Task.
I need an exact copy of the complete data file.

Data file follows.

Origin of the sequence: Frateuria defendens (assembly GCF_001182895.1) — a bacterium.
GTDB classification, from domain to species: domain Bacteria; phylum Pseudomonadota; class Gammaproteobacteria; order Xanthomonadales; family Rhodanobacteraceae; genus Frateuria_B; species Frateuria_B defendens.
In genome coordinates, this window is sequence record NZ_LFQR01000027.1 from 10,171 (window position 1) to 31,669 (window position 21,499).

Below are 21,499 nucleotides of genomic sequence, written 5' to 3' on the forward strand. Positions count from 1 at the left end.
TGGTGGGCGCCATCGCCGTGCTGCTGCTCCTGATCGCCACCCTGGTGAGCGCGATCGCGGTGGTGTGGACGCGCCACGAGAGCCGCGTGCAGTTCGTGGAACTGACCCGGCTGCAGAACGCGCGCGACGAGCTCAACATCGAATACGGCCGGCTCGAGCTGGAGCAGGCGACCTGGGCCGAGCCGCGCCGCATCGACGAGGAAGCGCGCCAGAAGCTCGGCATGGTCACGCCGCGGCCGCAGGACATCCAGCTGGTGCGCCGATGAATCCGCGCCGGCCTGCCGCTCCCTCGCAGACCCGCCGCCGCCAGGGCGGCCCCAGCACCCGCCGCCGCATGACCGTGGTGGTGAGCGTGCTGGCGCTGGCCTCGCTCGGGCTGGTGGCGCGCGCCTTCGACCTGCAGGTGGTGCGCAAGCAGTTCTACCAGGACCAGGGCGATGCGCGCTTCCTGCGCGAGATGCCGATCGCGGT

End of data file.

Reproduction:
Origin of the sequence: Frateuria defendens (assembly GCF_001182895.1) — a bacterium.
GTDB classification, from domain to species: domain Bacteria; phylum Pseudomonadota; class Gammaproteobacteria; order Xanthomonadales; family Rhodanobacteraceae; genus Frateuria_B; species Frateuria_B defendens.
In genome coordinates, this window is sequence record NZ_LFQR01000027.1 from 10,171 (window position 1) to 31,669 (window position 21,499).

Below are 21,499 nucleotides of genomic sequence, written 5' to 3' on the forward strand. Positions count from 1 at the left end.
TGGTGGGCGCCATCGCCGTGCTGCTGCTCCTGATCGCCACCCTGGTGAGCGCGATCGCGGTGGTGTGGACGCGCCACGAGAGCCGCGTGCAGTTCGTGGAACTGACCCGGCTGCAGAACGCGCGCGACGAGCTCAACATCGAATACGGCCGGCTCGAGCTGGAGCAGGCGACCTGGGCCGAGCCGCGCCGCATCGACGAGGAAGCGCGCCAGAAGCTCGGCATGGTCACGCCGCGGCCGCAGGACATCCAGCTGGTGCGCCGATGAATCCGCGCCGGCCTGCCGCTCCCTCGCAGACCCGCCGCCGCCAGGGCGGCCCCAGCACCCGCCGCCGCATGACCGTGGTGGTGAGCGTGCTGGCGCTGGCCTCGCTCGGGCTGGTGGCGCGCGCCTTCGACCTGCAGGTGGTGCGCAAGCAGTTCTACCAGGACCAGGGCGATGCGCGCTTCCTGCGCGAGATGCCGATCGCGGT